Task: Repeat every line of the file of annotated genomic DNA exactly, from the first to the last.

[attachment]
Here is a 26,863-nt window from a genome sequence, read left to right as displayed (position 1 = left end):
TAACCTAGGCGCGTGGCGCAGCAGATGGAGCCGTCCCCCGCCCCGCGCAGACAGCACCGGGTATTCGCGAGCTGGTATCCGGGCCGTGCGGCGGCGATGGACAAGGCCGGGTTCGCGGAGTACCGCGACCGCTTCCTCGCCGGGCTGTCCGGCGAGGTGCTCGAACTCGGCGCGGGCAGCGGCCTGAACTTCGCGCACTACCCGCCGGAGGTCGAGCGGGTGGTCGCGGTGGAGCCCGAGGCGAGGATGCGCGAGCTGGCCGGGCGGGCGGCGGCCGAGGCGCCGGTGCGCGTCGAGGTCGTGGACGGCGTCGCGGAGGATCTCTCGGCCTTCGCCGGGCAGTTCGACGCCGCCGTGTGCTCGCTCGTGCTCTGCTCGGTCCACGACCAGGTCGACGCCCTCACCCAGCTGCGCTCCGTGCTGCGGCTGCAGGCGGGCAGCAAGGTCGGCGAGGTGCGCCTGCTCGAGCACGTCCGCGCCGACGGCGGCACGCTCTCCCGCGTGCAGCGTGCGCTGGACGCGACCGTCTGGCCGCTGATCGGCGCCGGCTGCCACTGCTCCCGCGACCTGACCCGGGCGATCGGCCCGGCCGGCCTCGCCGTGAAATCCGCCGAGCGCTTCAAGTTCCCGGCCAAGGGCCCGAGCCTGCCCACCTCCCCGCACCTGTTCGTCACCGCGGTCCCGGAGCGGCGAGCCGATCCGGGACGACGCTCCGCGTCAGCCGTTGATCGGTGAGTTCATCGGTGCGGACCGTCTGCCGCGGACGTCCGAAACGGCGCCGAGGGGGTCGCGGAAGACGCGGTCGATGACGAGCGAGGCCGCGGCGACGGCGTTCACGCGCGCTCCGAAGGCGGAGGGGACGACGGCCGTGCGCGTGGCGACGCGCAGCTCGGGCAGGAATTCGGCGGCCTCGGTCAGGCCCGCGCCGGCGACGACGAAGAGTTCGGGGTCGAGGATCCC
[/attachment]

Here is a 26,863-nt window from a genome sequence, read left to right as displayed (position 1 = left end):
TAACCTAGGCGCGTGGCGCAGCAGATGGAGCCGTCCCCCGCCCCGCGCAGACAGCACCGGGTATTCGCGAGCTGGTATCCGGGCCGTGCGGCGGCGATGGACAAGGCCGGGTTCGCGGAGTACCGCGACCGCTTCCTCGCCGGGCTGTCCGGCGAGGTGCTCGAACTCGGCGCGGGCAGCGGCCTGAACTTCGCGCACTACCCGCCGGAGGTCGAGCGGGTGGTCGCGGTGGAGCCCGAGGCGAGGATGCGCGAGCTGGCCGGGCGGGCGGCGGCCGAGGCGCCGGTGCGCGTCGAGGTCGTGGACGGCGTCGCGGAGGATCTCTCGGCCTTCGCCGGGCAGTTCGACGCCGCCGTGTGCTCGCTCGTGCTCTGCTCGGTCCACGACCAGGTCGACGCCCTCACCCAGCTGCGCTCCGTGCTGCGGCTGCAGGCGGGCAGCAAGGTCGGCGAGGTGCGCCTGCTCGAGCACGTCCGCGCCGACGGCGGCACGCTCTCCCGCGTGCAGCGTGCGCTGGACGCGACCGTCTGGCCGCTGATCGGCGCCGGCTGCCACTGCTCCCGCGACCTGACCCGGGCGATCGGCCCGGCCGGCCTCGCCGTGAAATCCGCCGAGCGCTTCAAGTTCCCGGCCAAGGGCCCGAGCCTGCCCACCTCCCCGCACCTGTTCGTCACCGCGGTCCCGGAGCGGCGAGCCGATCCGGGACGACGCTCCGCGTCAGCCGTTGATCGGTGAGTTCATCGGTGCGGACCGTCTGCCGCGGACGTCCGAAACGGCGCCGAGGGGGTCGCGGAAGACGCGGTCGATGACGAGCGAGGCCGCGGCGACGGCGTTCACGCGCGCTCCGAAGGCGGAGGGGACGACGGCCGTGCGCGTGGCGACGCGCAGCTCGGGCAGGAATTCGGCGGCCTCGGTCAGGCCCGCGCCGGCGACGACGAAGAGTTCGGGGTCGAGGATCCC